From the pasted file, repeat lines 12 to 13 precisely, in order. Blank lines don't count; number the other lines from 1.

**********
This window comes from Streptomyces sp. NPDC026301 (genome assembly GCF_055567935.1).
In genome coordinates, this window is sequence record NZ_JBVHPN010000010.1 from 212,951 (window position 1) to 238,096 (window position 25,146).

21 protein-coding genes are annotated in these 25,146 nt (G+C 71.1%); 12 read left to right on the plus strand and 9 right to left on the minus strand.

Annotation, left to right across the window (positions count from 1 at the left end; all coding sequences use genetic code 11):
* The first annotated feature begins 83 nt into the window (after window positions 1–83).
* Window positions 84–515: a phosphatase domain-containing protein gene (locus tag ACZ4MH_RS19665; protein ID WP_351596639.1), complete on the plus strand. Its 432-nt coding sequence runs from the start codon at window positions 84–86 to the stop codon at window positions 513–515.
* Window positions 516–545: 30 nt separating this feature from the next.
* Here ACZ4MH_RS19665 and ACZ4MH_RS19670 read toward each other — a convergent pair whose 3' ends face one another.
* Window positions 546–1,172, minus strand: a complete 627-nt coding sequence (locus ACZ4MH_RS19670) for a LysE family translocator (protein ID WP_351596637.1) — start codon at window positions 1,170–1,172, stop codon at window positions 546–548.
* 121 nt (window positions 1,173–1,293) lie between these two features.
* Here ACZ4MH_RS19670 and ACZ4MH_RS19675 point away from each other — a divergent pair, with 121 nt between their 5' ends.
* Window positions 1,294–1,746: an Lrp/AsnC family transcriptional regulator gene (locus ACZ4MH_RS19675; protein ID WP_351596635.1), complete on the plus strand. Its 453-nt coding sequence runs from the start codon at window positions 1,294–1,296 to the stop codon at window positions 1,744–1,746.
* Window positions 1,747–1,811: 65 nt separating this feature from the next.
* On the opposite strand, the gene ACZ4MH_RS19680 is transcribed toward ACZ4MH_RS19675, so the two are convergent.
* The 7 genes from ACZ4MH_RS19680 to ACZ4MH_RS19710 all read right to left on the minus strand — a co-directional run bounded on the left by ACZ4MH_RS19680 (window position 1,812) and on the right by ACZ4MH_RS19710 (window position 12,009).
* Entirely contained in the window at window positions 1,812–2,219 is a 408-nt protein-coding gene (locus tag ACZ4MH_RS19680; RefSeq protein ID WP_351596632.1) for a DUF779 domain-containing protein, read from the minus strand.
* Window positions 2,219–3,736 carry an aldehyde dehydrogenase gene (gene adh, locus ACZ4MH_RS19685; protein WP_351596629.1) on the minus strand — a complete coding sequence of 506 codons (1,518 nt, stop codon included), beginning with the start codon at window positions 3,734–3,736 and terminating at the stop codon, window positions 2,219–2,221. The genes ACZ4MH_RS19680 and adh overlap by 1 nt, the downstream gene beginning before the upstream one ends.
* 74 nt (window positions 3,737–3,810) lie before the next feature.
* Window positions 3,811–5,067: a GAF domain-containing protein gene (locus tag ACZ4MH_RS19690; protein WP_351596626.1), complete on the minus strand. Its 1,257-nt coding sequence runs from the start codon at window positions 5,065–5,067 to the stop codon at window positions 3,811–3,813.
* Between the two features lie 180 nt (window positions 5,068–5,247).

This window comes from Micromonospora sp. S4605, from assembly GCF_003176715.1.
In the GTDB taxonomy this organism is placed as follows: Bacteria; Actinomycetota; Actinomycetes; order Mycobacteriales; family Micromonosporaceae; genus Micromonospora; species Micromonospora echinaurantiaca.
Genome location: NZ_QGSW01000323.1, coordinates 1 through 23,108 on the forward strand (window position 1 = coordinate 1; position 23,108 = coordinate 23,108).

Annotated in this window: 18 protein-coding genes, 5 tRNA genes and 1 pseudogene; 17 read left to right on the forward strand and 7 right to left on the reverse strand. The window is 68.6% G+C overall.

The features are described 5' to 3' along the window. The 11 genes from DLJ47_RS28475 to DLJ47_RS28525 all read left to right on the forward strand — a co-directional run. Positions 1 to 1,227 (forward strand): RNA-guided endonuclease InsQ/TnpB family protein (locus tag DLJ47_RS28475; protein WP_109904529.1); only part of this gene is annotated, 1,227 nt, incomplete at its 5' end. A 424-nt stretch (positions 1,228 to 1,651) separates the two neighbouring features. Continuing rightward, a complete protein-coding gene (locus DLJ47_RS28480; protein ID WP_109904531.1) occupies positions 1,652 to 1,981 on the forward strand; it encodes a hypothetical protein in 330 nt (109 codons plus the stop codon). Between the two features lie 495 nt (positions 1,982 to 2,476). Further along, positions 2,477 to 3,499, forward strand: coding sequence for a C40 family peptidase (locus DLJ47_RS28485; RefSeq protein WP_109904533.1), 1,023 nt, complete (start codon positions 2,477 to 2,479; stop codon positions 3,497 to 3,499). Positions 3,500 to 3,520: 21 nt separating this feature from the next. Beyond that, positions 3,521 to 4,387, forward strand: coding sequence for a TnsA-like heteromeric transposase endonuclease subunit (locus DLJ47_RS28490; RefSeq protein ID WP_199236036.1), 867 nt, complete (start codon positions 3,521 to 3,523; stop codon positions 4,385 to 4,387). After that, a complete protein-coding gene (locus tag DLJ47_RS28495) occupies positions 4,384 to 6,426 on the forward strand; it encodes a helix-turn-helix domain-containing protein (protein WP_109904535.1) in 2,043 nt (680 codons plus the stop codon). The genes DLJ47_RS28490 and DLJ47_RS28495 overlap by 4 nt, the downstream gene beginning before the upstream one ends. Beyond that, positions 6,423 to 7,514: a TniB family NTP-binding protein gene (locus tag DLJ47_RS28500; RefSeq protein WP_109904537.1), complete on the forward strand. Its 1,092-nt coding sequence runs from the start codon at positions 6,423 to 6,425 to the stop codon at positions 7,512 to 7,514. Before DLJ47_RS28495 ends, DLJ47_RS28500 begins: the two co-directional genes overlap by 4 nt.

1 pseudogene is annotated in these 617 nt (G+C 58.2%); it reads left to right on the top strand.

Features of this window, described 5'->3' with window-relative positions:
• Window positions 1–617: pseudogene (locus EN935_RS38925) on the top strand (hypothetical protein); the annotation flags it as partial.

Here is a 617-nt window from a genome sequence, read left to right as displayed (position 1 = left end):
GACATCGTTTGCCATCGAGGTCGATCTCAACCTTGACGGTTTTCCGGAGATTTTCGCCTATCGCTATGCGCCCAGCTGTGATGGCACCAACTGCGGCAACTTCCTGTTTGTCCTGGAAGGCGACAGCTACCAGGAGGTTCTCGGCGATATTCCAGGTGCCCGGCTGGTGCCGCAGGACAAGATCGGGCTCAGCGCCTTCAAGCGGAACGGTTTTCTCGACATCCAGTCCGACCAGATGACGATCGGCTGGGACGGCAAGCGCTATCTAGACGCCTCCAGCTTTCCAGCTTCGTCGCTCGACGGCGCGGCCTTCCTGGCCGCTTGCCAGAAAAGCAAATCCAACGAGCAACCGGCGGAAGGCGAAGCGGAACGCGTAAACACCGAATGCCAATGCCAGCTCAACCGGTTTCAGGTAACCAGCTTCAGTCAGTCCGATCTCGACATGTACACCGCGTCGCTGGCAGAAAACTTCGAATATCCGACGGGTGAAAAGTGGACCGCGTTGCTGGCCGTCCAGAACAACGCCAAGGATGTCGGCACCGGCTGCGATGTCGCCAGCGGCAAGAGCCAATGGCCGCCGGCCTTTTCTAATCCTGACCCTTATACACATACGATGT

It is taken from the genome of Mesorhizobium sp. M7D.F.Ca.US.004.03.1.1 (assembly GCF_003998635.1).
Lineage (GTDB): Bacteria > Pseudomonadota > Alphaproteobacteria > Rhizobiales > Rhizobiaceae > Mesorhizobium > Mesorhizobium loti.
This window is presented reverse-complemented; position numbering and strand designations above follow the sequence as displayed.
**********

* Window positions 1,294–1,746: an Lrp/AsnC family transcriptional regulator gene (locus ACZ4MH_RS19675; protein ID WP_351596635.1), complete on the plus strand. Its 453-nt coding sequence runs from the start codon at window positions 1,294–1,296 to the stop codon at window positions 1,744–1,746.
* Window positions 1,747–1,811: 65 nt separating this feature from the next.